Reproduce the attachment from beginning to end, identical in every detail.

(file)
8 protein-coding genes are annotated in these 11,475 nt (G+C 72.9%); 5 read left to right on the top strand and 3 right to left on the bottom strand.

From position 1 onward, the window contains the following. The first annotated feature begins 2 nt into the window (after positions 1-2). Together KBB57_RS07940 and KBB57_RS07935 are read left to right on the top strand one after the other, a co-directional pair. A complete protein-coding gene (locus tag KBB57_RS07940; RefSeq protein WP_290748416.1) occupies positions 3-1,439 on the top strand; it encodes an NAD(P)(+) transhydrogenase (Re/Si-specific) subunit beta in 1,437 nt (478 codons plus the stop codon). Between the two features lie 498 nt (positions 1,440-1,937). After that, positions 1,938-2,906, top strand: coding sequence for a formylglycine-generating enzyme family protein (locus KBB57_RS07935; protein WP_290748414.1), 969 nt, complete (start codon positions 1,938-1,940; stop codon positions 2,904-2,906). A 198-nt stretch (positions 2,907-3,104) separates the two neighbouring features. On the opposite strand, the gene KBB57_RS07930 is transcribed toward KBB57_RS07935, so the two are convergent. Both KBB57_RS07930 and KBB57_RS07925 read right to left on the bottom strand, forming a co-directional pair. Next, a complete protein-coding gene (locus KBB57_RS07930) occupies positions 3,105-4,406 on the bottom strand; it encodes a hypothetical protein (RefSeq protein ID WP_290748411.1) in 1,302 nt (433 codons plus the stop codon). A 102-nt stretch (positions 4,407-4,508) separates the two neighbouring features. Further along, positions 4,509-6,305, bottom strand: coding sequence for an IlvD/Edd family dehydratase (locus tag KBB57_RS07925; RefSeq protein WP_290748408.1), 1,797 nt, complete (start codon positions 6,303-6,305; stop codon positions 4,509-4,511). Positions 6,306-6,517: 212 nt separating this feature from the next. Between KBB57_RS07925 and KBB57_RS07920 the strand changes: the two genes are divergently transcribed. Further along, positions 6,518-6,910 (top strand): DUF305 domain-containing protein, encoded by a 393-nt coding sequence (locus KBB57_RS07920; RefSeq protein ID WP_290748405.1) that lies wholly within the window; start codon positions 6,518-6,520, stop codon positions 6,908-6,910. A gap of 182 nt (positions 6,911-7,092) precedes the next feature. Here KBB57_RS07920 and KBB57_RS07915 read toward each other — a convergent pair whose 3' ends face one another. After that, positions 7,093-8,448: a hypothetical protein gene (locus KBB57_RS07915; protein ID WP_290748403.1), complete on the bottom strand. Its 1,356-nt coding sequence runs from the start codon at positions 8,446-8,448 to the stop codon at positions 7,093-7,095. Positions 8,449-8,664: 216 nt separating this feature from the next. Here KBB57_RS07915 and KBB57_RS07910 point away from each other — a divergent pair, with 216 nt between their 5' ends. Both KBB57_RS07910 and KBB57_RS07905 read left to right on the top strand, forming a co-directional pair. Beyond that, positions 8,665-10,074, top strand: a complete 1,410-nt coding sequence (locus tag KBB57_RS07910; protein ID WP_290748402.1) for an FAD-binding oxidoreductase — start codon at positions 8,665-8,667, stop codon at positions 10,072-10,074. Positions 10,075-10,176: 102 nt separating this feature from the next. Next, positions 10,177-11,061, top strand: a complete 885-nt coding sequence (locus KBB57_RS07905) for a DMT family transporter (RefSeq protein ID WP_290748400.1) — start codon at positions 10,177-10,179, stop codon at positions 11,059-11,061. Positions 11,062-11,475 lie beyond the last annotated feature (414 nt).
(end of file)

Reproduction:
8 protein-coding genes are annotated in these 11,475 nt (G+C 72.9%); 5 read left to right on the top strand and 3 right to left on the bottom strand.

From position 1 onward, the window contains the following. The first annotated feature begins 2 nt into the window (after positions 1-2). Together KBB57_RS07940 and KBB57_RS07935 are read left to right on the top strand one after the other, a co-directional pair. A complete protein-coding gene (locus tag KBB57_RS07940; RefSeq protein WP_290748416.1) occupies positions 3-1,439 on the top strand; it encodes an NAD(P)(+) transhydrogenase (Re/Si-specific) subunit beta in 1,437 nt (478 codons plus the stop codon). Between the two features lie 498 nt (positions 1,440-1,937). After that, positions 1,938-2,906, top strand: coding sequence for a formylglycine-generating enzyme family protein (locus KBB57_RS07935; protein WP_290748414.1), 969 nt, complete (start codon positions 1,938-1,940; stop codon positions 2,904-2,906). A 198-nt stretch (positions 2,907-3,104) separates the two neighbouring features. On the opposite strand, the gene KBB57_RS07930 is transcribed toward KBB57_RS07935, so the two are convergent. Both KBB57_RS07930 and KBB57_RS07925 read right to left on the bottom strand, forming a co-directional pair. Next, a complete protein-coding gene (locus KBB57_RS07930) occupies positions 3,105-4,406 on the bottom strand; it encodes a hypothetical protein (RefSeq protein ID WP_290748411.1) in 1,302 nt (433 codons plus the stop codon). A 102-nt stretch (positions 4,407-4,508) separates the two neighbouring features. Further along, positions 4,509-6,305, bottom strand: coding sequence for an IlvD/Edd family dehydratase (locus tag KBB57_RS07925; RefSeq protein WP_290748408.1), 1,797 nt, complete (start codon positions 6,303-6,305; stop codon positions 4,509-4,511). Positions 6,306-6,517: 212 nt separating this feature from the next. Between KBB57_RS07925 and KBB57_RS07920 the strand changes: the two genes are divergently transcribed. Further along, positions 6,518-6,910 (top strand): DUF305 domain-containing protein, encoded by a 393-nt coding sequence (locus KBB57_RS07920; RefSeq protein ID WP_290748405.1) that lies wholly within the window; start codon positions 6,518-6,520, stop codon positions 6,908-6,910. A gap of 182 nt (positions 6,911-7,092) precedes the next feature. Here KBB57_RS07920 and KBB57_RS07915 read toward each other — a convergent pair whose 3' ends face one another. After that, positions 7,093-8,448: a hypothetical protein gene (locus KBB57_RS07915; protein ID WP_290748403.1), complete on the bottom strand. Its 1,356-nt coding sequence runs from the start codon at positions 8,446-8,448 to the stop codon at positions 7,093-7,095. Positions 8,449-8,664: 216 nt separating this feature from the next. Here KBB57_RS07915 and KBB57_RS07910 point away from each other — a divergent pair, with 216 nt between their 5' ends. Both KBB57_RS07910 and KBB57_RS07905 read left to right on the top strand, forming a co-directional pair. Beyond that, positions 8,665-10,074, top strand: a complete 1,410-nt coding sequence (locus tag KBB57_RS07910; protein ID WP_290748402.1) for an FAD-binding oxidoreductase — start codon at positions 8,665-8,667, stop codon at positions 10,072-10,074. Positions 10,075-10,176: 102 nt separating this feature from the next. Next, positions 10,177-11,061, top strand: a complete 885-nt coding sequence (locus KBB57_RS07905) for a DMT family transporter (RefSeq protein ID WP_290748400.1) — start codon at positions 10,177-10,179, stop codon at positions 11,059-11,061. Positions 11,062-11,475 lie beyond the last annotated feature (414 nt).